Boost Installation Howto

These instructions will help you install the [Boost C++ libraries]( on a Linux system. If you already have them installed, make sure that it's the version required by the software you would like to use. If not, no problem, we'll build it now. Before you start, make sure you have the Python headers (i.e. development information) installed. Your operating system may call this package something like python-dev or python-devel. Next, [download]( the boost release tar.bz2 file. Then, do this:

$ tar xfj ~/download/boost_1_37_0.tar.bz2
$ cd boost_1_37_0
$ ./configure --prefix=$HOME/pool
$ make
$ make install

(Whenever you see the "$" dollar sign, this means you should enter the subsequent text at your shell prompt. You don't have to be root. A few spots are marked with "sudo" to show that these *do* require root privileges *if* you are using a Python interpreter that is installed globally.)

You may adapt the file and directory names to suit your liking, however the rest of this tutorial will assume that you use these paths.

Please make sure that the Boost.Python configuration process finds the version of Python you intend to use. It is output during the configure/make stage.

If you see something like:

at the end of the build process, please double-check that you have the Python headers installed. If you failed fewer targets (up to 5), you're probably ok for most of my packages, but you might still want to install libz-dev and libbz2-dev for that "perfect score".

# Step 2: Tell the Dynamic Linker about Boost

If you use a bash or /bin/sh or another POSIX-compliant shell, use this command:

or, if you are still using a C Shell, use this:

You might want to put this command in your startup script, so you don't have to type this over and over. If you forget this step, you will see errors like this one later on::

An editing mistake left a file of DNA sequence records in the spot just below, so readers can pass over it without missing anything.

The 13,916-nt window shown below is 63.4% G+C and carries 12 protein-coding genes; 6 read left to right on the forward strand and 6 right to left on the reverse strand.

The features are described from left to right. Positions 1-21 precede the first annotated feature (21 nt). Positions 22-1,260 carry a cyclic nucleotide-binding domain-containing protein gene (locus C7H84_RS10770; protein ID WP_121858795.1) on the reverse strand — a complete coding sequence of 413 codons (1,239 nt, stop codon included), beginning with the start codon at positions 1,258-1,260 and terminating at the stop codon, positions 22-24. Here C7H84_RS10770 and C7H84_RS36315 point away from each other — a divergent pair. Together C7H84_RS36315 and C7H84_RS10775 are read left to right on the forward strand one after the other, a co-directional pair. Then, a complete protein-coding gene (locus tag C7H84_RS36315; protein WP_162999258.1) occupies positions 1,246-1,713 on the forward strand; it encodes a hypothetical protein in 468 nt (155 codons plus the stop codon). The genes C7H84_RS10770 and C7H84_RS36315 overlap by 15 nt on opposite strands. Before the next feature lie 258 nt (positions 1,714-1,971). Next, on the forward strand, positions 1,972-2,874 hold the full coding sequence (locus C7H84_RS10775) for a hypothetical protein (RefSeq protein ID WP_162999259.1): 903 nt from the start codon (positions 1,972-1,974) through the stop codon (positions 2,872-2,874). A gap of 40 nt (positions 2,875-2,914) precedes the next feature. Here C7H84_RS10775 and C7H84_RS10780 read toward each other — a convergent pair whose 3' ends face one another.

# Speeding up the build

Boost is seen by many as a rather heavy-weight dependency. This is view is understandable given the rather voluminous download and long build time. At its core, however, Boost is a very modular library that consists of many components that each perform one job very well.

While there are efforts underway to split up boost into more manageable downloads, here's a trick that can be used to cut down Boost's build time to about a minute on a modern machine:

* Run Boost's ./configure script as above.

* Edit the generated Makefile and remove the line BJAM_CONFIG = <empty>.

* Start the build with

This trick employs two techniques to speed up the build:

* It prevents Boost from building itself four times over. Boost (unwisely) defaults to building itself in every combination of {shared,static} linking and {debug,non-debug} builds. This is usually unnecessary and wastes time and space. * It makes use of all cores present in a machine.